TD Ameritrade (NASDAQ:AMTD), the popular discount broker with an acquisitive appetite, is not just a stock shop these days. Its buyouts are playing a major role in fleshing out a new face for the company. The financial picture isn't bad, either -- Ameritrade produced earnings of $0.23 a share for its quarter ending in June.

That figure was better than the $0.20 per share in profitability that it had produced in last year's fiscal third quarter and the $0.22-per-share target that analysts had been expecting this time around. Revenue more than doubled to $540 million, in large part because of the company's $2.9 billion deal to buy TD Waterhouse.

Ameritrade's onetime rival grew as a diversified financial-services provider under the wing of banking giant Toronto Dominion (NYSE:TD), and it's showing today. Money market and mutual fund fees practically didn't exist at Ameritrade a year ago, but they now account for more than a fifth of the company's revenue mix.

Upward-creeping rates have also allowed the company to widen its take on margin accounts. Granted, that can be a mixed blessing if higher rates sour investors on leveraged trades, but it's a pretty picture at the moment.

This will be a telltale week for the discount-brokerage industry, with E*Trade (NYSE:ET) reporting later this week and Schwab (NASDAQ:SCHW) having come through with a respectable showing this morning. Consolidation, though, has narrowed the field of bellwethers worth tracking. Investors bent on selection would probably appreciate a wider discount-broker comparison table, too.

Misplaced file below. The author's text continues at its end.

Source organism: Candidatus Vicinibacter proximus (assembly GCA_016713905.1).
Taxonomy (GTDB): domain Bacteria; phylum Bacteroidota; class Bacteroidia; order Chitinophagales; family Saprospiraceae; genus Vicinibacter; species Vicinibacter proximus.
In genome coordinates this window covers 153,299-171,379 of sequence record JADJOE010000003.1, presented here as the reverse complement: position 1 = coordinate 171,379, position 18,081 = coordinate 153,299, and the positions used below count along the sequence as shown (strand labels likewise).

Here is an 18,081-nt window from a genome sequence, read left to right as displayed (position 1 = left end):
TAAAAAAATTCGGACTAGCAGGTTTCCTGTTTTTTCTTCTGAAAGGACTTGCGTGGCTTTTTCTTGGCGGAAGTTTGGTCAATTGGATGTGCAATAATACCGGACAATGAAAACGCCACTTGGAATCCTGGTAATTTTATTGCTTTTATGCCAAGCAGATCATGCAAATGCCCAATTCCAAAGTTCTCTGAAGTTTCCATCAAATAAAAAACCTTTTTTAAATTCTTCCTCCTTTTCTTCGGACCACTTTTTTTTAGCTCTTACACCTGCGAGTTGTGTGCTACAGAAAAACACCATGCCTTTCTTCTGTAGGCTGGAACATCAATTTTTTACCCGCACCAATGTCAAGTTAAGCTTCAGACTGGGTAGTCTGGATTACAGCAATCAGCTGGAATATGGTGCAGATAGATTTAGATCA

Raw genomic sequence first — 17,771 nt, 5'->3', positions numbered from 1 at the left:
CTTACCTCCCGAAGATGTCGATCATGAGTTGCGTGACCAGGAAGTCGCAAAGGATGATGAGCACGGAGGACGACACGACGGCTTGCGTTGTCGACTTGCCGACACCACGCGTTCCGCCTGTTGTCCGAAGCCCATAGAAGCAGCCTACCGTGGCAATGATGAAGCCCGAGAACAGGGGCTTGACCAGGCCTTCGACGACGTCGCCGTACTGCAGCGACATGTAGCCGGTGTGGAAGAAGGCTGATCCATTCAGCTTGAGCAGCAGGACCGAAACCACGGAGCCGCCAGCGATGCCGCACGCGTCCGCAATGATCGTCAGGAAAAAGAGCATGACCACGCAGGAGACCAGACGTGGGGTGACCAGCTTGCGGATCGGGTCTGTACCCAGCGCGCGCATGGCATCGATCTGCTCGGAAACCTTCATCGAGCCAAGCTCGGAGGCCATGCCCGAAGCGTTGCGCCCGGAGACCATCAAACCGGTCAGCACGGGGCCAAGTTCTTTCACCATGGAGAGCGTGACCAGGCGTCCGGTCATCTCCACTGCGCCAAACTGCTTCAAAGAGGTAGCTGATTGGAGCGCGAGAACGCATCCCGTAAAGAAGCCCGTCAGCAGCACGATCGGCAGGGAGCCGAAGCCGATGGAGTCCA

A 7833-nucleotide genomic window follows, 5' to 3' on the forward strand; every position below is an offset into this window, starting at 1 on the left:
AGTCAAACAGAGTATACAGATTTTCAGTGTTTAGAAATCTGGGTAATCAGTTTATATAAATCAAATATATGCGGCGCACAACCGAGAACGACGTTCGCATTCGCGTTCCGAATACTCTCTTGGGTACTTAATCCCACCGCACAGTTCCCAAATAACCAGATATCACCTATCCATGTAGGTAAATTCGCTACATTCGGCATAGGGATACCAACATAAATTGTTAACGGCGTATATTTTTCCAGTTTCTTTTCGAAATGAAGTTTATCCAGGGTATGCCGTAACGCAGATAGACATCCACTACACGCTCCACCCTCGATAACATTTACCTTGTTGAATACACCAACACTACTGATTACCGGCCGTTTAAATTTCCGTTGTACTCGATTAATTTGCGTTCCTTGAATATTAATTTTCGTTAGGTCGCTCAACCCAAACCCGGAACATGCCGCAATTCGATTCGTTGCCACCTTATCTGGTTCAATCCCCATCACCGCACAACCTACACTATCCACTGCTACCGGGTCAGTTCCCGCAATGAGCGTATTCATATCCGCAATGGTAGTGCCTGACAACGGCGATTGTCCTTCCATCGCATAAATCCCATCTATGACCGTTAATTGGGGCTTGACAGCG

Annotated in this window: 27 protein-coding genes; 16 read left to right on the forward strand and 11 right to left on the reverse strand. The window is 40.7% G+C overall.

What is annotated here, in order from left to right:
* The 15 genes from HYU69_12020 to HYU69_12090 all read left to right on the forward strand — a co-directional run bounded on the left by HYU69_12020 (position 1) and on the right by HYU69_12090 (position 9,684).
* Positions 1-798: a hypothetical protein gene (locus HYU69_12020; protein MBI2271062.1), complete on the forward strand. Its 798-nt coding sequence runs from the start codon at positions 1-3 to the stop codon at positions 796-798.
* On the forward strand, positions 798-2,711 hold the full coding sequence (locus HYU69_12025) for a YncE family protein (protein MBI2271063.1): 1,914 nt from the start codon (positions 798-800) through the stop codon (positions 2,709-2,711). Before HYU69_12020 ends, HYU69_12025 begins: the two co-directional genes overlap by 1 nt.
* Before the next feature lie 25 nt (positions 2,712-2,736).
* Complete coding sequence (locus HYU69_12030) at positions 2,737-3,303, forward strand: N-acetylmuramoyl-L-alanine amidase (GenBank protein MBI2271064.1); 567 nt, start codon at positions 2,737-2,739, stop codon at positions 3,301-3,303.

This doesn't mean investors are being taken advantage of along the way. Instead, the consolidation has only made the industry stronger through realized efficiencies. Three months ago, Ameritrade raised its fiscal 2006 outlook while hosing down its 2007 forecast. This morning, it's tightening its 2006 profit range while inching its fiscal 2007 guidance higher. It now expects to earn between $0.99 and $1.21 a share in its new fiscal year, which starts in less than three months. At its midpoint, new shareholders are picking up Ameritrade at a reasonable 13 times forward earnings.

No one is buying in to this sector naively. Buyers are accepting the reality that snapping up a stake in Ameritrade or any of its peers is an investment based on the expectation of healthy trading activity in the future. The new face of Ameritrade may offer a better-rounded, asset-based package, but stock trading activity will ultimately dictate whether that face smiles or frowns.

For now, it's smiling.

Longtime Fool contributor Rick Munarriz has been trading exclusively through discount brokers since 1990, but he does not own shares in any of the companies in this story. He is also part of the Rule Breakers newsletter research team, seeking out tomorrow's ultimate growth stocks a day early. Charles Schwab is a Motley Fool Stock Advisor recommendation. The Fool has a disclosure policy .